Are Public-Works Bills Lost in Traffic?

Action is still pending on transportation and waterways bills, and the clock is ticking.

The Manhattan Bridge is viewed from a park in Brooklyn that saw severe flooding during Hurricane Sandy on March 31, 2014 in New York City. A new report released Monday by the Intergovernmental Panel on Climate Change, a United Nations group that summarizes climate science, gave a dire picture of the earth's slow warming due to greenhouse gases and other human based behaviors. The report warned that countries and cities located along the coastline face a particular danger as the oceans continue to rise resulting in large scale flooding and erosion.
National Journal
Billy House
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Billy House
May 7, 2014, 4:48 p.m.

They are the nuts and bolts of gov­ern­ment re­spons­ib­il­ity: help­ing to provide for high­ways, bridges, canals, ports, and oth­er in­fra­struc­ture.

But the fed­er­al High­way Trust Fund is run­ning out of money, and so far there has been little ac­tion to deal with the loom­ing crisis. Mean­while, al­though both cham­bers passed wa­ter­way-pro­jects bills last year, a House-Sen­ate con­fer­ence set up in Novem­ber has yet to an­nounce a deal.

With a two-year budget agree­ment in place, many said law­makers would have time to at­tend to oth­er press­ing needs. But amid on­go­ing fights over Obama­care, Benghazi, the In­tern­al Rev­en­ue Ser­vice, and oth­er polit­ic­ally-charged is­sues, ba­sic pub­lic-works needs re­main un­re­solved.

There is talk this week — in­clud­ing from con­fer­ees them­selves — that a deal to re­con­cile the House and Sen­ate ver­sions of the first Wa­ter Re­sources De­vel­op­ment Act since 2007 could at last be an­nounced, per­haps with­in days. Whatever is un­veiled, however, could still be hit with res­ist­ance from some out­side con­ser­vat­ive groups, which ob­ject to the spend­ing and don’t be­lieve the bill’s re­forms go far enough.

“Ne­go­ti­ations take time,” said Jim Bil­li­mor­ia, a spokes­man for the House Trans­port­a­tion and In­fra­struc­ture Com­mit­tee and its chair­man, Rep. Bill Shuster. The High­way Trust Fund is in more dire con­di­tion. Neither cham­ber has even passed a bill, and the Con­gres­sion­al Budget Of­fice says the fund’s bal­ances are al­most ex­hausted and fed­er­al pay­ments to states for pro­jects start­ing this sum­mer will have to be delayed. About one-quarter of the spend­ing in states and loc­al­it­ies for trans­port­a­tion and in­fra­struc­ture needs come from the fed­er­al gov­ern­ment.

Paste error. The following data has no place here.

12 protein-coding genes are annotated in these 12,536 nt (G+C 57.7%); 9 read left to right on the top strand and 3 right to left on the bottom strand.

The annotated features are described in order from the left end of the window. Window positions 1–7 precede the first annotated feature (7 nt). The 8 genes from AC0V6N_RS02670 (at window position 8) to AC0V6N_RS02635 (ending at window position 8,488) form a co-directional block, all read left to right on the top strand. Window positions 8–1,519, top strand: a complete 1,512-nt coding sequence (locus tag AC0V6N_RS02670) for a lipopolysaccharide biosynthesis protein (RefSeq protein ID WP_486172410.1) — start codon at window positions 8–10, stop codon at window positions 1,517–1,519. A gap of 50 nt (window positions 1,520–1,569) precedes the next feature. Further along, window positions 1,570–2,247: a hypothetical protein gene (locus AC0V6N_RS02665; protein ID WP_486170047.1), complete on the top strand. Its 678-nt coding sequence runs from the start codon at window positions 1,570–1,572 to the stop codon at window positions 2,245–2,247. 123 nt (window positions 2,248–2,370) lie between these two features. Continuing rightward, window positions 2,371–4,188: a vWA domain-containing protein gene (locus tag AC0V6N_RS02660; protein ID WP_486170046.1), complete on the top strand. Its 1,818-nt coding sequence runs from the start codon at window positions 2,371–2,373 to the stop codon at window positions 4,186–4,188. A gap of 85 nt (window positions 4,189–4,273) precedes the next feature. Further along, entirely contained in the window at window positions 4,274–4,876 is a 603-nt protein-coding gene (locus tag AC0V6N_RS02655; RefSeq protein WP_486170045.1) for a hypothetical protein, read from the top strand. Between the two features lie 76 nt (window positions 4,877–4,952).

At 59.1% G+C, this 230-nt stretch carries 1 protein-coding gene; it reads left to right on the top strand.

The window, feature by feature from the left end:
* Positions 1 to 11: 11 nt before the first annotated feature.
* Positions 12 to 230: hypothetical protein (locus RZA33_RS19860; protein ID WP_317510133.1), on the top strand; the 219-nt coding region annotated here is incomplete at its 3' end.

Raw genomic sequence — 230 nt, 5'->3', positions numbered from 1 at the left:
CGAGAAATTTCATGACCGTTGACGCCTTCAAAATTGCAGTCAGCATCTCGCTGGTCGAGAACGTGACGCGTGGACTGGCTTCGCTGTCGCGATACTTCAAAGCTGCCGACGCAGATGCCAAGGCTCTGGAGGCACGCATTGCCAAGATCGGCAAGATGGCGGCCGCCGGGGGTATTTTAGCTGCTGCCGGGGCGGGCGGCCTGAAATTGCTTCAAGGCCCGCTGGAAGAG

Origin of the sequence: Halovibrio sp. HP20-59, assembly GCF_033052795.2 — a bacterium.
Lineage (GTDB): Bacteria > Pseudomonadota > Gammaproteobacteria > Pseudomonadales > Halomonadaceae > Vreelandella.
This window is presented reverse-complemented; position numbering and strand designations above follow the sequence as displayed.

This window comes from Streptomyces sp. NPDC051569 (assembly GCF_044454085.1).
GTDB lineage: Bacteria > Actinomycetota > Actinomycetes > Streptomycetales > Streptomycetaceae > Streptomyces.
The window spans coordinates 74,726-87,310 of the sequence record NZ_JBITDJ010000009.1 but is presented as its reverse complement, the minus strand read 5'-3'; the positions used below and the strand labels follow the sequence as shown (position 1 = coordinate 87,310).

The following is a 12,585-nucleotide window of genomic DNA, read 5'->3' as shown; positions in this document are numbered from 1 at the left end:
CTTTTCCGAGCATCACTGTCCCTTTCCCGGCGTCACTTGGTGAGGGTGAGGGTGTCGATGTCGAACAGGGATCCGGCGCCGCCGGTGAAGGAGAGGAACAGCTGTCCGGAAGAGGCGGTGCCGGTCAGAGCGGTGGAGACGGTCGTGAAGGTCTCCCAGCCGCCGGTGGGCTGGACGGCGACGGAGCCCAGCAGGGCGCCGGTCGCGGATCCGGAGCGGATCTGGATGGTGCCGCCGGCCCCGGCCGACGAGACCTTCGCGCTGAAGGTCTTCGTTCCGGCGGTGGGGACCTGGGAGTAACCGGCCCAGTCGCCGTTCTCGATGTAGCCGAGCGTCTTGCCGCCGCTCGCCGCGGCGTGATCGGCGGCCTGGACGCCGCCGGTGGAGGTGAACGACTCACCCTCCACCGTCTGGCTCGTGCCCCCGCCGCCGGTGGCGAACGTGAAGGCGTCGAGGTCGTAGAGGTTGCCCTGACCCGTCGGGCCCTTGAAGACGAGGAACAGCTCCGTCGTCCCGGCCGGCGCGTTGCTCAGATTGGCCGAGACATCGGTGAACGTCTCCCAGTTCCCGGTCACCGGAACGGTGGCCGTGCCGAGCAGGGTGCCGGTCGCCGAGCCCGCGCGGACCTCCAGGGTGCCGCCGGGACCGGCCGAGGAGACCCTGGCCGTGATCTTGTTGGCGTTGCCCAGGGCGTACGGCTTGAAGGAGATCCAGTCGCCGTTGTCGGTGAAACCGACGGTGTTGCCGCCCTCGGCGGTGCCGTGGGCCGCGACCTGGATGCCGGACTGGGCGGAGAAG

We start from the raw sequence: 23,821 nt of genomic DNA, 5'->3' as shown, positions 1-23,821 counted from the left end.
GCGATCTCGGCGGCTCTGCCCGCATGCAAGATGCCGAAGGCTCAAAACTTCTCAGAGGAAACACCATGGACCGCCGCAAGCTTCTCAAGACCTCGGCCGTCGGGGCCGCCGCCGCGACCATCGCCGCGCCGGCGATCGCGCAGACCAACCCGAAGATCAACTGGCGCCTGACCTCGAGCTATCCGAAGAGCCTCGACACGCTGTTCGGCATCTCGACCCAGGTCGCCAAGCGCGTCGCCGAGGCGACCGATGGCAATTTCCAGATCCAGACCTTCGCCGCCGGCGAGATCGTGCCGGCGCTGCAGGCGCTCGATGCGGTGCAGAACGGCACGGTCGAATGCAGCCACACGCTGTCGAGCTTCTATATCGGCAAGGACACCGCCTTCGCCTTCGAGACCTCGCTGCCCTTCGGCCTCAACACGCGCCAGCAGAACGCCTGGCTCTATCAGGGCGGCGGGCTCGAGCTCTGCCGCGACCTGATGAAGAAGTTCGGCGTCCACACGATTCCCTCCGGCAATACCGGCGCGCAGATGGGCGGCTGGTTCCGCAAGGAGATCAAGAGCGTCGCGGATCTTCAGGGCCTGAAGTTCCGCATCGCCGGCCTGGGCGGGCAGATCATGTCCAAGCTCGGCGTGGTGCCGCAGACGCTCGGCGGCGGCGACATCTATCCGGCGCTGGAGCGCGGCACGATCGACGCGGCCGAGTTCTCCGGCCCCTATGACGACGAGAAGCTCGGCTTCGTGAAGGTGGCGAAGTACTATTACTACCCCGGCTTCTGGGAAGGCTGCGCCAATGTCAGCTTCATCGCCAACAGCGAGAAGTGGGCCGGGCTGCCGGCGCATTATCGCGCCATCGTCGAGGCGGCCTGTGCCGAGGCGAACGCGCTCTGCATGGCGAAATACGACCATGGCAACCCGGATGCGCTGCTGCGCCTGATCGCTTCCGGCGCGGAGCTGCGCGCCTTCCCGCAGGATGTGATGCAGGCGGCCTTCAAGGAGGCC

There is, however, a sense of ur­gency set­ting in. Sen­ate En­vir­on­ment and Pub­lic Works Com­mit­tee Chair­wo­man Bar­bara Box­er said this week that her com­mit­tee will soon be­gin mark­ing up a high­way bill that would set fund­ing at cur­rent levels, ad­jus­ted for in­fla­tion. Shuster has said he hopes to get a high­way bill marked up by spring or sum­mer.

“Many states have already an­nounced that they are post­pon­ing or can­celing crit­ic­al trans­port­a­tion pro­jects due to the fear that fed­er­al funds will be delayed or cut off. This will have a dom­ino ef­fect that will be felt throughout the eco­nomy,” Box­er warned in testi­mony Tues­day to the Sen­ate Fin­ance Com­mit­tee.

She ad­ded, “It is crit­ic­al for our na­tion to con­tin­ue in­vest­ing in our aging in­fra­struc­ture, and we must work to­geth­er to find the sweet spot for a de­pend­able, bi­par­tis­an source of fund­ing for the High­way Trust Fund.”

But how to pay for a new high­way bill re­mains the ma­jor ques­tion. And it will be a tough one for a Con­gress that will be away from Wash­ing­ton for large chunks of time the rest of this midterm-elec­tion year. Ad­ded dif­fi­culty will come as out­side groups like Club for Growth and Her­it­age Ac­tion per­sist in ar­guing that trans­port­a­tion au­thor­ity and fund­ing should be turned back to the states.

A CBO ex­pert said this week that in or­der to pay for a high­way bill, law­makers must either cut high­way spend­ing; raise rev­en­ues earned from taxes col­lec­ted on gas­ol­ine, tolls, or oth­er trans­port­a­tion-re­lated activ­it­ies; shift money from the gen­er­al fund; or choose some com­bin­a­tion of the three.

Sen­ate Fin­ance Com­mit­tee Chair­man Ron Wyden said Tues­day that it’s go­ing to take $100 bil­lion just to keep the trust fund solvent for six more years. But he said that talk of Con­gress do­ing some type of tem­por­ary fix to re­solve the high­way-fund­ing di­lemma is “not the an­swer.” “Re­ly­ing on short-term policies, emer­gency patches, and tem­por­ary ex­ten­sions makes for­ward-look­ing strategies im­possible,” he said, adding that when it comes to in­fra­struc­ture, plan­ning ahead “is ab­so­lutely es­sen­tial.”

The Obama ad­min­is­tra­tion has floated the idea of re­vers­ing a pro­hib­i­tion on states col­lect­ing tolls on in­ter­states to help raise rev­en­ue for road­way re­pairs, part of a more than $300 bil­lion White House trans­port­a­tion bill.

But House Ma­jor­ity Lead­er Eric Can­tor and oth­er House Re­pub­lic­ans already have in­dic­ated that such op­tions, in­clud­ing rais­ing gas­ol­ine taxes, are a no-go. Can­tor on Wed­nes­day cri­ti­cized policies he said were com­ing from the ad­min­is­tra­tion “that make it just tough­er for work­ing, middle-class fam­il­ies to af­ford to drive on our roads and drive cars and fill their tanks up.”

“So we’re go­ing to look for the kind of cre­at­ive solu­tions that we can ad­equately fund our con­struc­tion needs without tax­ing the work­ing middle-class fam­ily,” he said.

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